Those who believe that there are too many foreigners in Germany, France, the Netherlands and Spain perceive someone like Mamadou Ndour -- a man who has left Niodior Island for Europe's coast -- as a threat to peace and prosperity on the Old Continent.
Ndour works in a gigantic greenhouse in Roquetas de Mar on the Spanish coast, where he is currently crouched over, cutting zucchini from low-growing vines. "You cut one off, throw it in the box and look for the next one. You spend the whole day bent over." The French words in his head have gradually given way to Spanish ones. He laughs when he confuses the two languages. "€30 ($42) for eight hours," says Ndour. "This isn't what I had expected in Europe."
Ndour, 31, a tall young man, is wearing a light-brown T-shirt that's frayed around the collar. He has been living in Spain as a clandestino, or illegal immigrant, for the last three years. "It's hard work," he says, as he tosses the green vegetables into crates under the watchful eye of a Spanish farmer. He says that he was able to send his parents €150 ($214) recently.
Ndour was a fisherman back in Niodior. The little money he earned was enough to pay for food, but not enough to buy medication for his parents. And it wasn't enough to make a wife happy one day, he adds.
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Niodior is a test case of sorts, an island whose sons working in Roquetas de Mar in southern Spain are its most important source of income. Month after month, more of Niodior's young men disappear, traveling in their wooden boats to the Canary Islands, where they are then taken to the Spanish mainland. Almost every mother in the village now has a son living in Spain.
[. . .]
Since the economic crisis began, says [a migrant], unemployment in Spain has risen so sharply that they are no longer just competing with each other, but more and more frequently with Spaniards who come to Roquetas de Mar to earn money under the table. The unemployment rate among migrant workers in Spain rose to 27 percent in 2009, compared with 16 percent in 2008.
[. . .]
The next young man who plans to embark on the trip from the Senegalese Niodior to its counterpart in Spain is Sita Thiare, Moussa's younger brother. "I know that the trip is dangerous," says his father. When a family doesn't hear anything from a son for a year, he is declared dead and the imam is invited to participate in a ceremony. The father says that he knows of many families that have lost sons. "But we are all counting on Sita," he says, adding that he will have the money saved up for his passage in a few months, Inshallah.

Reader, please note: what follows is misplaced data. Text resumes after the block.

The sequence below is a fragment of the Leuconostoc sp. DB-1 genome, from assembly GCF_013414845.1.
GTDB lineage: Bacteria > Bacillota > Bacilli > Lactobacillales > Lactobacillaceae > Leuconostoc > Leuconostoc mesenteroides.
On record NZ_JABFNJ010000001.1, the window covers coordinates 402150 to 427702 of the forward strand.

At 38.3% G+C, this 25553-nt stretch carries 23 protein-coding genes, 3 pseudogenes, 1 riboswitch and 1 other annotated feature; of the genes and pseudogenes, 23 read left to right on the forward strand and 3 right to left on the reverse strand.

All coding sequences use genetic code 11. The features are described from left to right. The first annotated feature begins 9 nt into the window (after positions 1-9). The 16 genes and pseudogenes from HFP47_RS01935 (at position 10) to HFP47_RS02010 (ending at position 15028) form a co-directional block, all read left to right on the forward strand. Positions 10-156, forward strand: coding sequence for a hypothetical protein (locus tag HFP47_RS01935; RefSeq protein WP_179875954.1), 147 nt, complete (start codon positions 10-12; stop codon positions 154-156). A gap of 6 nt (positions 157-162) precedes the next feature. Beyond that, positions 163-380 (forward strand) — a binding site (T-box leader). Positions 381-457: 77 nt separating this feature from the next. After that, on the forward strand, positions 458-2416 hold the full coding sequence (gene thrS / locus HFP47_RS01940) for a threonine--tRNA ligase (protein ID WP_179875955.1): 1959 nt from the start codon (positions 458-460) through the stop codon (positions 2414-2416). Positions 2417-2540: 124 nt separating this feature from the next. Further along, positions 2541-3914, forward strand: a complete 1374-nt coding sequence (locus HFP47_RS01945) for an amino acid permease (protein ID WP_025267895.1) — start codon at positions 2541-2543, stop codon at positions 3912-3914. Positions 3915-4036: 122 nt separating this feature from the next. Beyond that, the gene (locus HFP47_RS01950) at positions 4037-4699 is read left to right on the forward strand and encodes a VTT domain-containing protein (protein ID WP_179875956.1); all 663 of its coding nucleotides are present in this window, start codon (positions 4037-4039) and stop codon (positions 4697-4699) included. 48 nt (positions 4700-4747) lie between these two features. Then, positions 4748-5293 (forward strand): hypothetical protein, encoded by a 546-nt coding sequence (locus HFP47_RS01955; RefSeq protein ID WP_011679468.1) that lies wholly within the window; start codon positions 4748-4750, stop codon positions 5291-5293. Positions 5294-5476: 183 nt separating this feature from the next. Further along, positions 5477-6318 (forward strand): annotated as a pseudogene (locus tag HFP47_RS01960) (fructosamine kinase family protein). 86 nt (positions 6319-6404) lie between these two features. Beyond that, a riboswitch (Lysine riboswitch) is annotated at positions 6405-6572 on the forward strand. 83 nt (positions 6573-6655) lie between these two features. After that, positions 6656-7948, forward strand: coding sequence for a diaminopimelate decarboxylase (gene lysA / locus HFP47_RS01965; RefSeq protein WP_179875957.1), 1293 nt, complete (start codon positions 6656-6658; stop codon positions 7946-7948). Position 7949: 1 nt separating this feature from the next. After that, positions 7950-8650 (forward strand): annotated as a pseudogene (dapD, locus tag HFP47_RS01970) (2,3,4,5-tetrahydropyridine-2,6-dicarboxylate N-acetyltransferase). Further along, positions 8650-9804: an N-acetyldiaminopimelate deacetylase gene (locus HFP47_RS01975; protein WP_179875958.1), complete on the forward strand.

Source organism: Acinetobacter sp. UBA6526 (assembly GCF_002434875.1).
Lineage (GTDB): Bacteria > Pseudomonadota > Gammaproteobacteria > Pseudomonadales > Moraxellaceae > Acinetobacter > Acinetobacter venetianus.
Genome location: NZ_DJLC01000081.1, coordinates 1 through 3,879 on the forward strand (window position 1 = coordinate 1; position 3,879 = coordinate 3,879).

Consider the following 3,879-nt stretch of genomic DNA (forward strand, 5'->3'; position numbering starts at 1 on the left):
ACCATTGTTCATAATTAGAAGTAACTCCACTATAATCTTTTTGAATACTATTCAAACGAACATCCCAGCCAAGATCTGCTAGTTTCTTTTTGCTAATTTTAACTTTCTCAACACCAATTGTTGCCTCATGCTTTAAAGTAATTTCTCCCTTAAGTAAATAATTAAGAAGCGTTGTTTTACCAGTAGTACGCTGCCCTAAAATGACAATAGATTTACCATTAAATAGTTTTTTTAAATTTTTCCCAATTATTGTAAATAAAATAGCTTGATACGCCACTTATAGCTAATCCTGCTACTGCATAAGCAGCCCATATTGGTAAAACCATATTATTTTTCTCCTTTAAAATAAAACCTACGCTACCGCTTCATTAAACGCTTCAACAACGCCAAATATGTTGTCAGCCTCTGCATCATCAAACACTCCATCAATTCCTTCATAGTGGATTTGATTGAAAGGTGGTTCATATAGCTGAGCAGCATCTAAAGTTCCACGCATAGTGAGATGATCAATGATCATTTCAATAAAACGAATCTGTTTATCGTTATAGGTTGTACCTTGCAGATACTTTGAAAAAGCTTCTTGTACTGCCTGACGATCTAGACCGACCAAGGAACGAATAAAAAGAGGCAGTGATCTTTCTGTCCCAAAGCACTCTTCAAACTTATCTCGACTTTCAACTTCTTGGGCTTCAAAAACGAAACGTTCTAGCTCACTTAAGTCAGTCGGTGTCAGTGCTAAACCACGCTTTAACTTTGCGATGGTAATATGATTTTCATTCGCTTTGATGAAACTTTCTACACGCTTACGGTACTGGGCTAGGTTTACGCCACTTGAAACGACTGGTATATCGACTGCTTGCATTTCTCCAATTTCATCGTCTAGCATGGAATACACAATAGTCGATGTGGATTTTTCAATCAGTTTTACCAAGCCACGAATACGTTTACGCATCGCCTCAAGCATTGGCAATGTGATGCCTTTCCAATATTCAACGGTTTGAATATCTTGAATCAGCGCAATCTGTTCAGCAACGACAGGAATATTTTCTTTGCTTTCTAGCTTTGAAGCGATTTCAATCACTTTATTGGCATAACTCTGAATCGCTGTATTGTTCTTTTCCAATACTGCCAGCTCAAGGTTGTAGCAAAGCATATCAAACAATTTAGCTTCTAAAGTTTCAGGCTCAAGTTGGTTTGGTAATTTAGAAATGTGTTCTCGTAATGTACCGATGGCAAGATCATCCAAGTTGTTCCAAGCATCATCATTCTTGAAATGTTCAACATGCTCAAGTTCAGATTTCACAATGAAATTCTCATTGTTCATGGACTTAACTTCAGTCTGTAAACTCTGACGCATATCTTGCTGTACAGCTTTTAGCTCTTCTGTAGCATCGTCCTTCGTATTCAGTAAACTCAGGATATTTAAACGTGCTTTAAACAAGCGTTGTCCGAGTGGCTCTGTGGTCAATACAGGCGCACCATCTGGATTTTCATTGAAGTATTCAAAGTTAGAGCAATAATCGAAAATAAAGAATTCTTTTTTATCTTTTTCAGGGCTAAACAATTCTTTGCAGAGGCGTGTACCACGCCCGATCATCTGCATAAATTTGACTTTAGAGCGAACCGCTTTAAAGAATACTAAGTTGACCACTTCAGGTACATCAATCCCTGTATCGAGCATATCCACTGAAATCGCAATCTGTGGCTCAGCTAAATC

Seated on a beige leather sofa, his long legs dangle over the armrest. C'est dans son salon qu'Awa (les prénoms ont été changés) déroule sa vie de femme mariée à un « modou-modou », comme on appelle les émigrés au Sénégal. It was in her living room that Awa (all names have been changed) lives out her life married to a "modou-modou," as migrants are called in Senegal.
The couple has a 3 year old boy. His father has never seen him. Without papers, he could not return to Senegal and run the risk of not being able to return. Meanwhile, phone call and daily video uploads maintain the link the link. : Awa asks:
"In ten years of marriage, we have lived only four months together. Without this separation, how many children could we have had? How many things could we have done?"
[. . .]
Her story is that of most women of Louga, 200 km north of Dakar, the capital. It's in this city of 200,000 inhabitants that emigrants are most numerous.
Pushed by their family, by their friends, many young girls believe that marrying a modou-modou will take care of their wants. And if the global economic crisis has complicated this pattern, ideals remain stubborn. Awa relates:
"Between themselves, the girls say: 'If this is not an emigrant, did not marry him. Some even leave their boyfriends for a modou-modou they barely know."
The model is so deeply rooted in society and in the Fouta region (northern Senegal), "the men complain about not finding women because they are not immigrants," said Fatou Sarr Sow, a sociologist and migration gender specialist migration.
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15 000 to 20 000 men in the region of Louga are in Europe (Spain, Italy and France) and 5 000-6 000 in the U.S., according to Amadou Fall, Deputy Mayor of Louga. The young people are fleeing unemployment rate of 60%.
As in the West during the wars, a large majority of the city's population consists of women who have not seen their husband for two, four, six or even ten years.
The effects in subsequent generations on this disruption of family life will be worth studying.